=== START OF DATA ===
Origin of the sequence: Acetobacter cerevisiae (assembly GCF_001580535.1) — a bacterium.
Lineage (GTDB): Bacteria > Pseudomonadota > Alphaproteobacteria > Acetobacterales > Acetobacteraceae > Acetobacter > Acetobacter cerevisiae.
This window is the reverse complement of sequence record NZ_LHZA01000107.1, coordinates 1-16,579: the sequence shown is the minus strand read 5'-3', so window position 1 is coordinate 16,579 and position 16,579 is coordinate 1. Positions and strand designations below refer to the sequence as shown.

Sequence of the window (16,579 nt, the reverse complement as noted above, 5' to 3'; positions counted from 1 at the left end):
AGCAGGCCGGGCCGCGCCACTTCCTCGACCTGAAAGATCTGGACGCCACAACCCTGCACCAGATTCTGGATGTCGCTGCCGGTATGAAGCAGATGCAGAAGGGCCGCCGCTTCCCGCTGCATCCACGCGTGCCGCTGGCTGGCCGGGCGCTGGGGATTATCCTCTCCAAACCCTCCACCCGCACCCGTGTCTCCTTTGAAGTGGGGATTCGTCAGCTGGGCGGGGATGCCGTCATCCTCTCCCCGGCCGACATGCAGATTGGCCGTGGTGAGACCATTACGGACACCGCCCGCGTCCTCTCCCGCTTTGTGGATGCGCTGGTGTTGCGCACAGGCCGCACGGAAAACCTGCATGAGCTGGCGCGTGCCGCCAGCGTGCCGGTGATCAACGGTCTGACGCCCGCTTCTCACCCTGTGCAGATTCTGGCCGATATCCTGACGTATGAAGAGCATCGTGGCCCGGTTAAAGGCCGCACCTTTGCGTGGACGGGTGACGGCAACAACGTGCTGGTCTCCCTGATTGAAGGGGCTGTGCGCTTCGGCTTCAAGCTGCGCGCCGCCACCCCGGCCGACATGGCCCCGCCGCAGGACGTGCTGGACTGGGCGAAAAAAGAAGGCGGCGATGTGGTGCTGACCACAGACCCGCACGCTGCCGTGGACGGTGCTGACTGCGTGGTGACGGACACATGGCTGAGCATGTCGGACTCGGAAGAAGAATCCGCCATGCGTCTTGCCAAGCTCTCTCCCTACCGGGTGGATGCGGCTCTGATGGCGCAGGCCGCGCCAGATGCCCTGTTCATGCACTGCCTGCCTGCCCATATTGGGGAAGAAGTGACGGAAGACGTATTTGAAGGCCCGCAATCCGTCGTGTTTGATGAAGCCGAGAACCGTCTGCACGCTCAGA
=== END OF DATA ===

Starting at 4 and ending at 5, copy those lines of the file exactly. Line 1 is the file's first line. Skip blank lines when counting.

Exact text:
Sequence of the window (16,579 nt, the reverse complement as noted above, 5' to 3'; positions counted from 1 at the left end):
AGCAGGCCGGGCCGCGCCACTTCCTCGACCTGAAAGATCTGGACGCCACAACCCTGCACCAGATTCTGGATGTCGCTGCCGGTATGAAGCAGATGCAGAAGGGCCGCCGCTTCCCGCTGCATCCACGCGTGCCGCTGGCTGGCCGGGCGCTGGGGATTATCCTCTCCAAACCCTCCACCCGCACCCGTGTCTCCTTTGAAGTGGGGATTCGTCAGCTGGGCGGGGATGCCGTCATCCTCTCCCCGGCCGACATGCAGATTGGCCGTGGTGAGACCATTACGGACACCGCCCGCGTCCTCTCCCGCTTTGTGGATGCGCTGGTGTTGCGCACAGGCCGCACGGAAAACCTGCATGAGCTGGCGCGTGCCGCCAGCGTGCCGGTGATCAACGGTCTGACGCCCGCTTCTCACCCTGTGCAGATTCTGGCCGATATCCTGACGTATGAAGAGCATCGTGGCCCGGTTAAAGGCCGCACCTTTGCGTGGACGGGTGACGGCAACAACGTGCTGGTCTCCCTGATTGAAGGGGCTGTGCGCTTCGGCTTCAAGCTGCGCGCCGCCACCCCGGCCGACATGGCCCCGCCGCAGGACGTGCTGGACTGGGCGAAAAAAGAAGGCGGCGATGTGGTGCTGACCACAGACCCGCACGCTGCCGTGGACGGTGCTGACTGCGTGGTGACGGACACATGGCTGAGCATGTCGGACTCGGAAGAAGAATCCGCCATGCGTCTTGCCAAGCTCTCTCCCTACCGGGTGGATGCGGCTCTGATGGCGCAGGCCGCGCCAGATGCCCTGTTCATGCACTGCCTGCCTGCCCATATTGGGGAAGAAGTGACGGAAGACGTATTTGAAGGCCCGCAATCCGTCGTGTTTGATGAAGCCGAGAACCGTCTGCACGCTCAGA